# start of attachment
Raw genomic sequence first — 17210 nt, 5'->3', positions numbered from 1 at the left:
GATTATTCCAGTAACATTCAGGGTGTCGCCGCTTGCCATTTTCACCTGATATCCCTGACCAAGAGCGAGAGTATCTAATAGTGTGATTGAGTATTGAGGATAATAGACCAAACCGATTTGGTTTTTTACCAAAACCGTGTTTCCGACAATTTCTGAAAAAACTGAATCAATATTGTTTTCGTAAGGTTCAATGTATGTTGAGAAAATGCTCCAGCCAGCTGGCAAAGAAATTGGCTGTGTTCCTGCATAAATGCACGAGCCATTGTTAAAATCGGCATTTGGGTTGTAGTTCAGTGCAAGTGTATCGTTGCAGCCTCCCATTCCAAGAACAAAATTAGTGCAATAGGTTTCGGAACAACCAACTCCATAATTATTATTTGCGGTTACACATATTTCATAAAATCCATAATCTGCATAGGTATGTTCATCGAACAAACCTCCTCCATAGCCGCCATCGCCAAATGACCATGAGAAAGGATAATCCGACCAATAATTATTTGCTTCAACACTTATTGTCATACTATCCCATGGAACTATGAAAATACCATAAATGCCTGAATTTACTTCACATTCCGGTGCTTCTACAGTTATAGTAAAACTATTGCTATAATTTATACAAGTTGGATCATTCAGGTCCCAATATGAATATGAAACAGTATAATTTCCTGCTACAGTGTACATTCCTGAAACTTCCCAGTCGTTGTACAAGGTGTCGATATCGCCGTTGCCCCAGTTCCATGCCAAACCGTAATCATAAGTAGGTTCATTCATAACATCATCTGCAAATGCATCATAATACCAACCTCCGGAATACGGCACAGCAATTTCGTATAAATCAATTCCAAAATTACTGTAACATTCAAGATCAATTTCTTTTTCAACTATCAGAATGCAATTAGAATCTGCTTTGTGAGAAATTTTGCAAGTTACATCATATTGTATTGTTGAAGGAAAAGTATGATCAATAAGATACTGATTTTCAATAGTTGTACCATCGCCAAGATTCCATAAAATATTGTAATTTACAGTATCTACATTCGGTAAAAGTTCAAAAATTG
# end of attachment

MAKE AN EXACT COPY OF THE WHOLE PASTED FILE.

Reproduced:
Raw genomic sequence first — 17210 nt, 5'->3', positions numbered from 1 at the left:
GATTATTCCAGTAACATTCAGGGTGTCGCCGCTTGCCATTTTCACCTGATATCCCTGACCAAGAGCGAGAGTATCTAATAGTGTGATTGAGTATTGAGGATAATAGACCAAACCGATTTGGTTTTTTACCAAAACCGTGTTTCCGACAATTTCTGAAAAAACTGAATCAATATTGTTTTCGTAAGGTTCAATGTATGTTGAGAAAATGCTCCAGCCAGCTGGCAAAGAAATTGGCTGTGTTCCTGCATAAATGCACGAGCCATTGTTAAAATCGGCATTTGGGTTGTAGTTCAGTGCAAGTGTATCGTTGCAGCCTCCCATTCCAAGAACAAAATTAGTGCAATAGGTTTCGGAACAACCAACTCCATAATTATTATTTGCGGTTACACATATTTCATAAAATCCATAATCTGCATAGGTATGTTCATCGAACAAACCTCCTCCATAGCCGCCATCGCCAAATGACCATGAGAAAGGATAATCCGACCAATAATTATTTGCTTCAACACTTATTGTCATACTATCCCATGGAACTATGAAAATACCATAAATGCCTGAATTTACTTCACATTCCGGTGCTTCTACAGTTATAGTAAAACTATTGCTATAATTTATACAAGTTGGATCATTCAGGTCCCAATATGAATATGAAACAGTATAATTTCCTGCTACAGTGTACATTCCTGAAACTTCCCAGTCGTTGTACAAGGTGTCGATATCGCCGTTGCCCCAGTTCCATGCCAAACCGTAATCATAAGTAGGTTCATTCATAACATCATCTGCAAATGCATCATAATACCAACCTCCGGAATACGGCACAGCAATTTCGTATAAATCAATTCCAAAATTACTGTAACATTCAAGATCAATTTCTTTTTCAACTATCAGAATGCAATTAGAATCTGCTTTGTGAGAAATTTTGCAAGTTACATCATATTGTATTGTTGAAGGAAAAGTATGATCAATAAGATACTGATTTTCAATAGTTGTACCATCGCCAAGATTCCATAAAATATTGTAATTTACAGTATCTACATTCGGTAAAAGTTCAAAAATTG